There’s a video clip for ‘All Of A Life’ – fantastic song again – but I can’t find any record of it in discographies? Was it released?
‘The video for ‘All Of A Life’ came from a grant for an independent producer, so we all caught the train down to Wellington, and recorded the video in one day, then came home again from Avalon Studios.
“It was shown on Radio With Pictures, which is where I edited the clip from my old video collection to put up on YouTube. The line-up was as above although Peter Van Der Fluit had other commitments so Jon Cooper (from Ballare) mimed the bass in the video. Jon was also our producer.
“We were offered a record deal and were going to go into a proper studio to re-record all these tracks. It fell through. Disillusioned, I decided I was going to pack up and head to Australia.”
How often did the group play out? Did they venture out of Auckland?
“We played live, but it was mostly in a splinter form. As a band we did some great gigs, hired venues and multi-billed events with other local artists. We did a final show at Quays nightclub, which was fantastic. The line-up was Keith Pinney (guitars, bass), Robert Mayo (drums), Peter Van Der Fluit (bass, percussion), Carl Stuck (percussion) and Tom Pound and I (vocals).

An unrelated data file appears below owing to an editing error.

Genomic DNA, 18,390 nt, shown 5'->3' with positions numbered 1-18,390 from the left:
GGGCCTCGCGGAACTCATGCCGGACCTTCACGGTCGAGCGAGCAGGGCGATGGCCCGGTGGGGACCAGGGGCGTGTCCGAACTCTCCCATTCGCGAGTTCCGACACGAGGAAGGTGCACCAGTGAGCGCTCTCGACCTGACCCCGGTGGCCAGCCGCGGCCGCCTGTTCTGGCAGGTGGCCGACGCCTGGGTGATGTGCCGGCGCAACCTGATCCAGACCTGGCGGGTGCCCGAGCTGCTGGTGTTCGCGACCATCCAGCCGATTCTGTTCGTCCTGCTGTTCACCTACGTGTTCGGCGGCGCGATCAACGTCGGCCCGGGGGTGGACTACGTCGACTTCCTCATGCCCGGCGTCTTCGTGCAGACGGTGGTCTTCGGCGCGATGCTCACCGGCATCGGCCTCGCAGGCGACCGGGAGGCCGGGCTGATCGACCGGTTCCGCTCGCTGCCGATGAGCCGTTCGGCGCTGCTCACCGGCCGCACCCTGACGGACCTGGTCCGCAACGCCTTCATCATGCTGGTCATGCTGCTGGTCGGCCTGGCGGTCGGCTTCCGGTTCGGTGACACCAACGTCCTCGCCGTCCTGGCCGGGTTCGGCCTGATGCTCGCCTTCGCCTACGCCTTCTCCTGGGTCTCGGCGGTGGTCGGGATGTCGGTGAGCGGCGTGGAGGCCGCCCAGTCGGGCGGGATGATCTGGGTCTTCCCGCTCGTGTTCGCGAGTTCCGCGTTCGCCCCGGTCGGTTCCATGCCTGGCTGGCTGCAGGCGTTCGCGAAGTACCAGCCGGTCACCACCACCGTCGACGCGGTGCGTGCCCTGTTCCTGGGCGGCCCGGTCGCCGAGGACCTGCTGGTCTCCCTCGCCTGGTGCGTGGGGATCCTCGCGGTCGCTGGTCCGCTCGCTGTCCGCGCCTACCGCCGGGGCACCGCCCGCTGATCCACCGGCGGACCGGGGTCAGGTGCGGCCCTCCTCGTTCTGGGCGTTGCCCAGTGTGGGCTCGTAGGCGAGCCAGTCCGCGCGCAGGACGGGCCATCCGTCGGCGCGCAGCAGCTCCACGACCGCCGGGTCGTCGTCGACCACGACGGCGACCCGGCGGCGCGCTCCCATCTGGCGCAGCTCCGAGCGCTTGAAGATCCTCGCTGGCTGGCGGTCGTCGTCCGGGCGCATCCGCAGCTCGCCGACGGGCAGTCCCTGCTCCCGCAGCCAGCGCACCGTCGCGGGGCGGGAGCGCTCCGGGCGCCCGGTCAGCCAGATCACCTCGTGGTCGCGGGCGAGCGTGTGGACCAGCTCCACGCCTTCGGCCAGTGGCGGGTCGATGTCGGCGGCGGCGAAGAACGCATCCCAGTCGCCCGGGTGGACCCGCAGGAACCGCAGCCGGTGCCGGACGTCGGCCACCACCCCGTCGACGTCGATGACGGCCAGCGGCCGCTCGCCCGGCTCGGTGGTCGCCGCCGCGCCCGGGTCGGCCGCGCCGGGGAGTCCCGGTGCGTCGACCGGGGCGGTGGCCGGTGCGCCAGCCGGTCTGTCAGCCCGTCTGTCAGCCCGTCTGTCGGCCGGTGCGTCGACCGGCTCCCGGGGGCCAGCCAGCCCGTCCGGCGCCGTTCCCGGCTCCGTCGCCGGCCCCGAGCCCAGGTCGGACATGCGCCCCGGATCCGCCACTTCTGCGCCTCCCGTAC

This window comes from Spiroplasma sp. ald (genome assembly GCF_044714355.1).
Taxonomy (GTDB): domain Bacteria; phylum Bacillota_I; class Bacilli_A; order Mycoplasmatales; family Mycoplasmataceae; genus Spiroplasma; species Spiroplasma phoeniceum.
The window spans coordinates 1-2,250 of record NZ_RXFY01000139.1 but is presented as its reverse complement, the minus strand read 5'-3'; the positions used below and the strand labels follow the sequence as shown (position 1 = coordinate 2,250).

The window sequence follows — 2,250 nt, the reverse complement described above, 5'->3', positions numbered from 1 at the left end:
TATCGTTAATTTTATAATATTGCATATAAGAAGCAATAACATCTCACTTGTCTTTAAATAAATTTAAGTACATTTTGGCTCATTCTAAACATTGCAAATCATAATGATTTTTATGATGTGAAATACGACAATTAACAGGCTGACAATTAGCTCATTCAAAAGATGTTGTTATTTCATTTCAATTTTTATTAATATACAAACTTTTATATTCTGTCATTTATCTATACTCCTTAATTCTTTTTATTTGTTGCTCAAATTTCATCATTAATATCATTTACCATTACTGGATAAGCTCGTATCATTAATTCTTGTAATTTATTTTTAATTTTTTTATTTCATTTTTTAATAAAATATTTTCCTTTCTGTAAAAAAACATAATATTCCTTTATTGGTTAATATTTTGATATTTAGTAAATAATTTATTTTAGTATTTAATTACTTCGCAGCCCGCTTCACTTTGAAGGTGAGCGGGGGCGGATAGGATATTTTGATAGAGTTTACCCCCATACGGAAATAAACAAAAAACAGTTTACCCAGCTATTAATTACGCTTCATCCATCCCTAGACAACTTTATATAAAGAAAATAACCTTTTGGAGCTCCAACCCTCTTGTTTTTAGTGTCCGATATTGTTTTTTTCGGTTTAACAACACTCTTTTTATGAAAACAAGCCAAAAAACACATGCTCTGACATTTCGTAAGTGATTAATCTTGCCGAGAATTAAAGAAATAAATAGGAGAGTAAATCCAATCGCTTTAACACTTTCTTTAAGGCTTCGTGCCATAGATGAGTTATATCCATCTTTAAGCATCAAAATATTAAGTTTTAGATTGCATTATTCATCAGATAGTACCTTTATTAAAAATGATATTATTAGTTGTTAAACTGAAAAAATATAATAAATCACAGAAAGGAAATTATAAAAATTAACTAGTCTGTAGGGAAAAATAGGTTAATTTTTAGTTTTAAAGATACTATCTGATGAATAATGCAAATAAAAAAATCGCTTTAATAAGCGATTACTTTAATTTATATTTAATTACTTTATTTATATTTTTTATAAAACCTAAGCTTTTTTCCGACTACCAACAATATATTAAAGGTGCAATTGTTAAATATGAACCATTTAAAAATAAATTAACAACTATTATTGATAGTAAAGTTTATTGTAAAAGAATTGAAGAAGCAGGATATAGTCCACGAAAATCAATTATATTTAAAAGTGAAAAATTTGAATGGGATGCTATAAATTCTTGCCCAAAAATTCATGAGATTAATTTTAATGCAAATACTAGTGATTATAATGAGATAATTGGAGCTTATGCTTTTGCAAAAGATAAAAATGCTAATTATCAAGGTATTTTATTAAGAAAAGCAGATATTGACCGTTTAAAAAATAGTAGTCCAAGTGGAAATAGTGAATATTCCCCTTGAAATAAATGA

“I loved it as I was able to use the state of the art synths lent to me by Paul Crowther (ex-Split Enz), not much to many, but a highlight for me. I was able to use the Emulator and Oberheim gear!”
When did PFAB split?
“PFB split when I hopped on the plane to Oz in 1986. Roddy Carlson joined me and using the works of PFB, we were offered a contract in Australia. Mushroom would be the distributor and Factory the label, but we couldn’t get the rest to make the move over. So that eventually fell through when Roddy moved to the UK.
“I was working at the time as a programmer for a guy who owned a Fairlight and I began to become disillusioned. In 1988, I gave it away, sold everything and moved to the UK with my wife Sophie, and never played again until ...”
You have The Association project at present and are based in Sydney.
“A few years ago I inherited a few thousand dollars and set myself up in a home studio. I have several digital labels releasing my work, predominately ambient film music. I also do a lot of retro remixes and have just set up my DJ set up (out come the old disco records and 1980s vinyl collection).
“I do miss playing in a band though. The original concept of The Association was exactly that. Working with many other artists, and having huge fun working with people in the United States and United Kingdom.”